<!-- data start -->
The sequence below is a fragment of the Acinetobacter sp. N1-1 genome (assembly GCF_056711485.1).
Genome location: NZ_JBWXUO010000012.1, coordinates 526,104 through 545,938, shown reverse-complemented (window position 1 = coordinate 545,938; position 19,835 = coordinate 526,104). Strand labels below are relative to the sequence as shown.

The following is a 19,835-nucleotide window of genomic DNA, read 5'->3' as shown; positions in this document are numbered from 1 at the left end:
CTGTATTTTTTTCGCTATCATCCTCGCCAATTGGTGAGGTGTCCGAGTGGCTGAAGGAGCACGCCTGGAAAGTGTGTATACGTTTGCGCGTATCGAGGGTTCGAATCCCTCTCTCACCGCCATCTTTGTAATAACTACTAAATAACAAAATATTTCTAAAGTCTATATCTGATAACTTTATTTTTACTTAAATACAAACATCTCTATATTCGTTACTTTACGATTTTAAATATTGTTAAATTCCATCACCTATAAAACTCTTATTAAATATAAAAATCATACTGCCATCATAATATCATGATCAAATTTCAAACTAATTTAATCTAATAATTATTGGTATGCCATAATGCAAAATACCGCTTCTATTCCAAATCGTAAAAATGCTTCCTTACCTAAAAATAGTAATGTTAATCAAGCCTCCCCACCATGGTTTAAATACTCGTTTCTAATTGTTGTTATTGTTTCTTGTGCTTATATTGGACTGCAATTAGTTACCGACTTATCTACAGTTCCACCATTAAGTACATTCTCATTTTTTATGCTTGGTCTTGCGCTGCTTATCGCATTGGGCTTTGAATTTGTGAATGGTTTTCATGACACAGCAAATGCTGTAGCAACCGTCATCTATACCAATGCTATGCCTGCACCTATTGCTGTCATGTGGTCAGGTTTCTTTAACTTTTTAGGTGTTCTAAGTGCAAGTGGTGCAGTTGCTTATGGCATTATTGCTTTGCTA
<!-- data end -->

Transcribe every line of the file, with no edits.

The sequence below is a fragment of the Acinetobacter sp. N1-1 genome (assembly GCF_056711485.1).
Genome location: NZ_JBWXUO010000012.1, coordinates 526,104 through 545,938, shown reverse-complemented (window position 1 = coordinate 545,938; position 19,835 = coordinate 526,104). Strand labels below are relative to the sequence as shown.

The following is a 19,835-nucleotide window of genomic DNA, read 5'->3' as shown; positions in this document are numbered from 1 at the left end:
CTGTATTTTTTTCGCTATCATCCTCGCCAATTGGTGAGGTGTCCGAGTGGCTGAAGGAGCACGCCTGGAAAGTGTGTATACGTTTGCGCGTATCGAGGGTTCGAATCCCTCTCTCACCGCCATCTTTGTAATAACTACTAAATAACAAAATATTTCTAAAGTCTATATCTGATAACTTTATTTTTACTTAAATACAAACATCTCTATATTCGTTACTTTACGATTTTAAATATTGTTAAATTCCATCACCTATAAAACTCTTATTAAATATAAAAATCATACTGCCATCATAATATCATGATCAAATTTCAAACTAATTTAATCTAATAATTATTGGTATGCCATAATGCAAAATACCGCTTCTATTCCAAATCGTAAAAATGCTTCCTTACCTAAAAATAGTAATGTTAATCAAGCCTCCCCACCATGGTTTAAATACTCGTTTCTAATTGTTGTTATTGTTTCTTGTGCTTATATTGGACTGCAATTAGTTACCGACTTATCTACAGTTCCACCATTAAGTACATTCTCATTTTTTATGCTTGGTCTTGCGCTGCTTATCGCATTGGGCTTTGAATTTGTGAATGGTTTTCATGACACAGCAAATGCTGTAGCAACCGTCATCTATACCAATGCTATGCCTGCACCTATTGCTGTCATGTGGTCAGGTTTCTTTAACTTTTTAGGTGTTCTAAGTGCAAGTGGTGCAGTTGCTTATGGCATTATTGCTTTGCTA